In so doing, the court considered that the plain language of the provision, viewed in its statutory context, supports this view, stating that its ordinary meaning is “that the appointee is simply acting as an intermediary, or mouth piece, for the unrepresented party, to enable the unrepresented party to communicate his or her questions to the witness.”[5] It was considered that the fact that section 95(6) provides for an enhanced degree of supervision  from  the court (as outlined above), in circumstances where the Evidence Act already provides judges with the power to disallow unacceptable questions or direct that a witness not answer them,[6] further lends itself to this view.

The court did note, though, that there is nothing in the section that prevents the unrepresented party from conferring with their appointed representative during cross-examination to update and/or modify the questions to be asked. The court acknowledged that the restrictive view was not without its difficulties, but considered that:

“…such difficulties are far from insurmountable and /or are difficulties shared by all unrepresented litigants ” and “cannot justify interpreting s 95 in a manner that is not in accordance with either its plain language or the apparent legislative intent, as evident from the legislative history of the section.”[7]

The court accepted submissions from counsel that taking a broader view of the role under section 95(5) would risk undermining the legal aid system, potentially giving an unfair advantage to the unrepresented party (particularly where the other party is also unrepresented), which would undermine the purpose of section 95 – to protect vulnerable complainants or other witnesses (not to benefit or assist the unrepresented party in conducting their case).[8] A further concern was raised about the default position under the legislation that the vulnerable party will be required to contribute equally to the costs of lawyer to assist, whose costs would likely be much greater if a broader view was accepted.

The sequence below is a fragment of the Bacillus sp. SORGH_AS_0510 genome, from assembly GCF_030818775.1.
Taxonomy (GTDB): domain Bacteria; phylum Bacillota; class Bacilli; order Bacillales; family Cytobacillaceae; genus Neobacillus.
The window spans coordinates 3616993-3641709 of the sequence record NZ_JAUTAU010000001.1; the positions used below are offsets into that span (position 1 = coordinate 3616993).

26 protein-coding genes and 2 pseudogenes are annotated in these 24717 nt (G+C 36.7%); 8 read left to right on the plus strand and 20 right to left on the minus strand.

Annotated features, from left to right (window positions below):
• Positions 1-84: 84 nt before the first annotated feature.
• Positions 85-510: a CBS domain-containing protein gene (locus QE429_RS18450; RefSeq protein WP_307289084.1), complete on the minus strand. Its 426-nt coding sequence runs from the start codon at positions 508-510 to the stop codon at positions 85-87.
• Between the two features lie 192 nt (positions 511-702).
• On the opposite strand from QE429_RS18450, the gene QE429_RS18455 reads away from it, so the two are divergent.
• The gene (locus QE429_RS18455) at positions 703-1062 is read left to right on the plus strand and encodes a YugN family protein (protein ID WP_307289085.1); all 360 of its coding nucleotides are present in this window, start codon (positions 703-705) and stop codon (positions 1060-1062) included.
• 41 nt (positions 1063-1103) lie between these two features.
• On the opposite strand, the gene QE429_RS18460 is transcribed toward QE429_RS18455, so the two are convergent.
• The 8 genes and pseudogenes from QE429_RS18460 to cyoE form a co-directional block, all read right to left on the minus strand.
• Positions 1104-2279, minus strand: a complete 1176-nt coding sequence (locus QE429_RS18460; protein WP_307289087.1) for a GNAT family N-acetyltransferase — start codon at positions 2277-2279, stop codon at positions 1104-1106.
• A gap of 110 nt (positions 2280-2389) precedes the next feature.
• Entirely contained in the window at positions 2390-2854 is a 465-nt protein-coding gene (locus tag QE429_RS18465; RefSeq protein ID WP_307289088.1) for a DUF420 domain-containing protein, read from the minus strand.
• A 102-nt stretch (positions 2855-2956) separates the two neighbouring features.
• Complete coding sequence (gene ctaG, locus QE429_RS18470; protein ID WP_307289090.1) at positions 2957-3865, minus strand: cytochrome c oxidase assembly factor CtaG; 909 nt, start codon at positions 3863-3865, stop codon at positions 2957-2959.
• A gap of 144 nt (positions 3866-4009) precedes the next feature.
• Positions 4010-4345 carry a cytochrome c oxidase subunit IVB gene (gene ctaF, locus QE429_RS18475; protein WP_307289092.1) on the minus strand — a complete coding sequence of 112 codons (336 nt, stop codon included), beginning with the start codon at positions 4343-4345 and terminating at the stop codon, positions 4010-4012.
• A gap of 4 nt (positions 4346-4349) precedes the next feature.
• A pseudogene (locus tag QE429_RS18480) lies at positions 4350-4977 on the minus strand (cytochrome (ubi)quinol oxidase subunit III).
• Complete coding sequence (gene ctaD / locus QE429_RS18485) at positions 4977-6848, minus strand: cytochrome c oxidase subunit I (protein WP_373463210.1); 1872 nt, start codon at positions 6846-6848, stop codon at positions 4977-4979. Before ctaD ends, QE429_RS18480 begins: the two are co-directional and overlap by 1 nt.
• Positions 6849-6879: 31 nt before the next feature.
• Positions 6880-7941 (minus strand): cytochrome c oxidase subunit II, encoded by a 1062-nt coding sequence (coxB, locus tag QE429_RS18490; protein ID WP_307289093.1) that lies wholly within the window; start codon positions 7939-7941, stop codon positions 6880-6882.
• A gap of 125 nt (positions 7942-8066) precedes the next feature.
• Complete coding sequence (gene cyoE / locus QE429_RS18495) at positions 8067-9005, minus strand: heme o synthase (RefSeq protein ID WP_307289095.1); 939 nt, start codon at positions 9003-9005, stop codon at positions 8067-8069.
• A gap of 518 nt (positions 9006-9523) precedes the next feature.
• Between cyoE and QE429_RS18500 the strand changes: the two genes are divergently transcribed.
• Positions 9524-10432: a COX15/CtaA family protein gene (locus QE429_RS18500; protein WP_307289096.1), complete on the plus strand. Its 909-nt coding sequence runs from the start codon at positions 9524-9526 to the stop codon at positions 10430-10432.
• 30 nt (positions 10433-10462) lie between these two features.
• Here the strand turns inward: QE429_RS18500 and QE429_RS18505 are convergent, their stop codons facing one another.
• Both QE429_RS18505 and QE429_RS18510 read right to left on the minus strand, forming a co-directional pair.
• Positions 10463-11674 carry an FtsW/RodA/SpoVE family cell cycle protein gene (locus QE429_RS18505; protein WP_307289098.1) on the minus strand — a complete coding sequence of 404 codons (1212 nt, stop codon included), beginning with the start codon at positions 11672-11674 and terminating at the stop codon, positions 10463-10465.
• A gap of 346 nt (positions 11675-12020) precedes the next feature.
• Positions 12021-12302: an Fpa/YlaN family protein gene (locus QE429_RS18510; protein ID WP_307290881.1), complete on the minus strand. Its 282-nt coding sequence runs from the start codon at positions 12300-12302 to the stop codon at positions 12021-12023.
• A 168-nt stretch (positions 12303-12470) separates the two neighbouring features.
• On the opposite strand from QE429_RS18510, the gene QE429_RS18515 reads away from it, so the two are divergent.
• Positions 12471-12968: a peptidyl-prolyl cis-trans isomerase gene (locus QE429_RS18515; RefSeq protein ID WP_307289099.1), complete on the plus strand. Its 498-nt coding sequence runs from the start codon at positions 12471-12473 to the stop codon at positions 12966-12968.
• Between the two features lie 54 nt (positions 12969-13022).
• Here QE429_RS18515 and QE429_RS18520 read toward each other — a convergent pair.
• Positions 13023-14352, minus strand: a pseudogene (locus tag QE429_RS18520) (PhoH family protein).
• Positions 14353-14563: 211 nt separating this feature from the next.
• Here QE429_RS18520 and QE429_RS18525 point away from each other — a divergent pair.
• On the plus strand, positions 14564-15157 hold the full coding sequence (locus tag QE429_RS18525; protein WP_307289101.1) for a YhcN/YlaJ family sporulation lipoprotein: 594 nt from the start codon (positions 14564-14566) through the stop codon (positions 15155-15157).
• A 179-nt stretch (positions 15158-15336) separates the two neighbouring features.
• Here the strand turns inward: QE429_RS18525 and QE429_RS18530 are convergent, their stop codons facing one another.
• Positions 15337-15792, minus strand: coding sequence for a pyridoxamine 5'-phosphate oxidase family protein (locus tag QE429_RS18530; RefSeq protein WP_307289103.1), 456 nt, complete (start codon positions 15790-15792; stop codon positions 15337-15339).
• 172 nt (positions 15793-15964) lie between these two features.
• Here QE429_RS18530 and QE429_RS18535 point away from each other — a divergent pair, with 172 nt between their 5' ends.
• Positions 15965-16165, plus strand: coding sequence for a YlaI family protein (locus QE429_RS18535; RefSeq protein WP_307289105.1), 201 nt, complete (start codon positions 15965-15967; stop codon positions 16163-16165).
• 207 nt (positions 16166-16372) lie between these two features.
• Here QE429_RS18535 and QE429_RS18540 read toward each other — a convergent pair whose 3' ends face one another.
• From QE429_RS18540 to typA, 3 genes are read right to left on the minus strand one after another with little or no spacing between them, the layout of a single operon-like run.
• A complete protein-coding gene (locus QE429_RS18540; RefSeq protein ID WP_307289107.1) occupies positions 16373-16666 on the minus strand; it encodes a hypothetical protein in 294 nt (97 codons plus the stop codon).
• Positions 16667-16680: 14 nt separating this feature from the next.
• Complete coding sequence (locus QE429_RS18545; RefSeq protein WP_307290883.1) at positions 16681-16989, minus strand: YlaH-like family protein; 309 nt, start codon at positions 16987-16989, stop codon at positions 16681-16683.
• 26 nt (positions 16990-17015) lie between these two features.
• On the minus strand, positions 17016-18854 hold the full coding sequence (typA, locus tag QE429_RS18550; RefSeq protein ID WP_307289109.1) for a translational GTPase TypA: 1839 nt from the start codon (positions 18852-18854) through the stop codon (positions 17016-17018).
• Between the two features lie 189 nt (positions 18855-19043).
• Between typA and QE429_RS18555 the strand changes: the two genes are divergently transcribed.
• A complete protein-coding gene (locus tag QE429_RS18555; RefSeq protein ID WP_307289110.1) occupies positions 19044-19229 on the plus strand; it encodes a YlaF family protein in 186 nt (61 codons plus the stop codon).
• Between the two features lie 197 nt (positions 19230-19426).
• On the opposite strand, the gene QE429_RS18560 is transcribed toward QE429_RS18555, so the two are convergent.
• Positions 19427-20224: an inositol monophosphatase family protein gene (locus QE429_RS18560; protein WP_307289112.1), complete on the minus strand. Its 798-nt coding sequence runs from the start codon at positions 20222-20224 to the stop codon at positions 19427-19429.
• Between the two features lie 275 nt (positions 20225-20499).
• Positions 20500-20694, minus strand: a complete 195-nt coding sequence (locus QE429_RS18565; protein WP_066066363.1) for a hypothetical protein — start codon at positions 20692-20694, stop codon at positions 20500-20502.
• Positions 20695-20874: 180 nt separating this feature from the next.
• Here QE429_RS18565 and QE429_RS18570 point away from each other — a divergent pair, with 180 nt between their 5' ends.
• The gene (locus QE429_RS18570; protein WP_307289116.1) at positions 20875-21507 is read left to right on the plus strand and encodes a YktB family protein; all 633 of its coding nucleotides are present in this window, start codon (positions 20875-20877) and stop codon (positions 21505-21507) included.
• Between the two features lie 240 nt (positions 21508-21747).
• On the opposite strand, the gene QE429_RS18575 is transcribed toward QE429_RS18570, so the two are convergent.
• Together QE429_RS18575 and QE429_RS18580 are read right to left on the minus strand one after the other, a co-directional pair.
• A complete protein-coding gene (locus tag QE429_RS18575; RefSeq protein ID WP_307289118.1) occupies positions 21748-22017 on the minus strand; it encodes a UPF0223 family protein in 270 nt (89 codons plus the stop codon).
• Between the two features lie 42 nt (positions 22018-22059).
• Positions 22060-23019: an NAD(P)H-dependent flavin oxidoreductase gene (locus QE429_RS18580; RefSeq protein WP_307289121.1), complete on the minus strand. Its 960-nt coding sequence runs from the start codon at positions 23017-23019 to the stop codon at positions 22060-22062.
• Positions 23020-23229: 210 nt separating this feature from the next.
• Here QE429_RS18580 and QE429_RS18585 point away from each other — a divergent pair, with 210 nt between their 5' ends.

3. No requirement for cross-examination

The court determined that conducting their own cross-examination of the vulnerable witness went beyond the parameters of the role of a person appointed under section 95(5). It was held that it is the unrepresented party (not the person appointed under section 95) who is subject to the cross-examination duties pursuant to section 92 – noting that if the unrepresented party fails to discharge their cross-examination duties, the judge may take steps to intervene under section 92(2).

Furthermore, in addition to its enhanced supervisory role mentioned above,[9] the judge has the responsibility of explaining the trial process to the unrepresented party, outlining the relevant rules of evidence, and intervening as necessary to ensure overall fairness to each side, including giving guidance in putting questions to witnesses.[10]

[1] [2021] NZHC 2269.

[2] Section 95(6).

[3] Such appointments being made under section 130 in Care of Children Act 2004 proceedings and section 166 in Family Violence Act 2018 proceedings.

[4] More specifically, the section 95(5) function falls within the scope of “any other task … under any other Act” (section 9C(l)(c)).

[5] Irving v Irving above at n 1 at [23].

[6] Evidence Act 2006, section 85.

[7] Irving v Irving above at n 1 at [43].

[8] Under section 135A, Care of Children Act 2004 – though there is a discretion to decline to make a costs contribution order for reasons of “serious[financial] hardship” or where it would be inappropriate “in view of the circumstances of the case”.

[9] Under section 95(6) of the Evidence Act.

[10] Fahey v R [2017] NZCA 596, [2018] 2 NZLR 392 at [50].